ESPN's Stark: A-Rod has wrecked baseball's history

And we felt this way from the minute we heard the news about Rodriguez’s positive test.

I’m willing to bet right now that Alex Rodriguez will join that Cooperstown missing-persons list — no matter how many home runs he hits, no matter how he chooses to spin Selena Roberts and David Epstein’s impeccably reported story on

So if that’s true, think of where this sport almost certainly will find itself 15 years from now:
The all-time hits leader (Mr. Peter E. Rose) won’t be in the Hall of Fame.

The all-time home run leader (assuming that’s where A-Rod’s highway leads him) won’t be in the Hall of Fame.

The man who broke Hank Aaron’s career record (Barry Bonds) won’t be in the Hall.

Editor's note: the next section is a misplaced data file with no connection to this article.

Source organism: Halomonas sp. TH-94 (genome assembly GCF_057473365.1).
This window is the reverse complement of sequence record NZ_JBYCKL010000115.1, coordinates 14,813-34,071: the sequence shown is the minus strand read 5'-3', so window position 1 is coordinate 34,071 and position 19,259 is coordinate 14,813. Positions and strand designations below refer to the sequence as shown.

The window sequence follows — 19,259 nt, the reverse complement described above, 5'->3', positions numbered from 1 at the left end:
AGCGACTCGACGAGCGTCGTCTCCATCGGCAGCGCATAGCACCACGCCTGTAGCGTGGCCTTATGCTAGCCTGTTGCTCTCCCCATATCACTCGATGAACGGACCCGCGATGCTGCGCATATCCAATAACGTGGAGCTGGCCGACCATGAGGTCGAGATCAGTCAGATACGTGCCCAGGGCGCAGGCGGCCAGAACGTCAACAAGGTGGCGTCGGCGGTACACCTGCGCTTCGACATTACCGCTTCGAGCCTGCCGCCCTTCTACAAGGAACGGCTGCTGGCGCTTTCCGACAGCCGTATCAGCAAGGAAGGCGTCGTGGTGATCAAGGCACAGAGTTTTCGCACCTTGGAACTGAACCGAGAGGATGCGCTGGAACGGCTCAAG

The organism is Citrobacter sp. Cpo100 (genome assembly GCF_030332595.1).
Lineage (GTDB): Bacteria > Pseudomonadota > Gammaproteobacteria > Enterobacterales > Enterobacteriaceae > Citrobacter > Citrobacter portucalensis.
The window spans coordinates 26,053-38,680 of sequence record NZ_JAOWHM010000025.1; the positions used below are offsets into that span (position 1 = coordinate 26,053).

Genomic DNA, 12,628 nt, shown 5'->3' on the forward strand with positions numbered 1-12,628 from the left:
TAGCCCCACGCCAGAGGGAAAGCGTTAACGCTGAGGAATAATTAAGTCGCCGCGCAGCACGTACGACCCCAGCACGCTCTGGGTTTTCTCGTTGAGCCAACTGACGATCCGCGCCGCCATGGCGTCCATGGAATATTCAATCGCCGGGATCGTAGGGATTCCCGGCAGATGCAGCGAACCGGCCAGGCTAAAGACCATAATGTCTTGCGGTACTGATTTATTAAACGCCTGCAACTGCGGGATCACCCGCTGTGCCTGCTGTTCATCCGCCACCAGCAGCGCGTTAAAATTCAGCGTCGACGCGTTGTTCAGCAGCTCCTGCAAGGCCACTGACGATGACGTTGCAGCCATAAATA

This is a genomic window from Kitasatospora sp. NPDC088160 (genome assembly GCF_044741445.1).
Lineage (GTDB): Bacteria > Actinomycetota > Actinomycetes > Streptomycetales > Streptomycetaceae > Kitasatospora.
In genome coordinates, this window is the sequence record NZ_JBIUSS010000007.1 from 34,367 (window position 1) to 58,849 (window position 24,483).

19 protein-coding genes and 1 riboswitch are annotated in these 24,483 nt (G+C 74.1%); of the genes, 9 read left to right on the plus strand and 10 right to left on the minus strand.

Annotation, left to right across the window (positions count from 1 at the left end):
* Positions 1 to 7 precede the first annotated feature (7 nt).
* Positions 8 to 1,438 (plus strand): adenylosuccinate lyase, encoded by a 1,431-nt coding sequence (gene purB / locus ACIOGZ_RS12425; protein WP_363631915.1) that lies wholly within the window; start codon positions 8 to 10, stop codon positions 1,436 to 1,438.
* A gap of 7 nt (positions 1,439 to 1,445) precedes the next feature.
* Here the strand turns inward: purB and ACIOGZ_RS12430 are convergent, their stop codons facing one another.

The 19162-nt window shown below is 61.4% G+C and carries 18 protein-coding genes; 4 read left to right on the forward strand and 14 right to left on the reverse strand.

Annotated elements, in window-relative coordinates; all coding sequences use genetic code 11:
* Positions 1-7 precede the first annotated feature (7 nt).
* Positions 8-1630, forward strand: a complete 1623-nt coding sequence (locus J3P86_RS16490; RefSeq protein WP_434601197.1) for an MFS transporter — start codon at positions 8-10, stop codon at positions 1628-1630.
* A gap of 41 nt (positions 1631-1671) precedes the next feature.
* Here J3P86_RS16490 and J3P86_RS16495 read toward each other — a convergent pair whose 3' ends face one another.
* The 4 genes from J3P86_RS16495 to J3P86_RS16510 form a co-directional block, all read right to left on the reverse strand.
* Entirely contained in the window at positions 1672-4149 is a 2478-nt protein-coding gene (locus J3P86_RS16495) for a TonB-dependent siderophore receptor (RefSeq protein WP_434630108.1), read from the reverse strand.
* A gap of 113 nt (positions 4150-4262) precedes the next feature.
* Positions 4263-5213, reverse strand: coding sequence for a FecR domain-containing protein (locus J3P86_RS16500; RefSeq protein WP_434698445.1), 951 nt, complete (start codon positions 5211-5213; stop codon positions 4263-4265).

The man who broke Roger Maris’ single-season record (Mark McGwire) won’t be in the Hall.

The man who was once the winningest right-handed pitcher of the live-ball era (Roger Clemens) won’t be in the Hall.

The man with the most 60-homer seasons in baseball history (Sammy Sosa) doesn’t look like he’s headed for the Hall, either.

That is pretty astonishing to think about. A couple of thoughts that are kicked up for us are: 1) doesn’t it all make Pete Rose look a little bit like a girl scout and; 2) is there anyone in the Hall currently who used steroids but wasn’t caught? Then you’d have a case to let Rodriguez, Sosa, McGwire and Bonds among others in.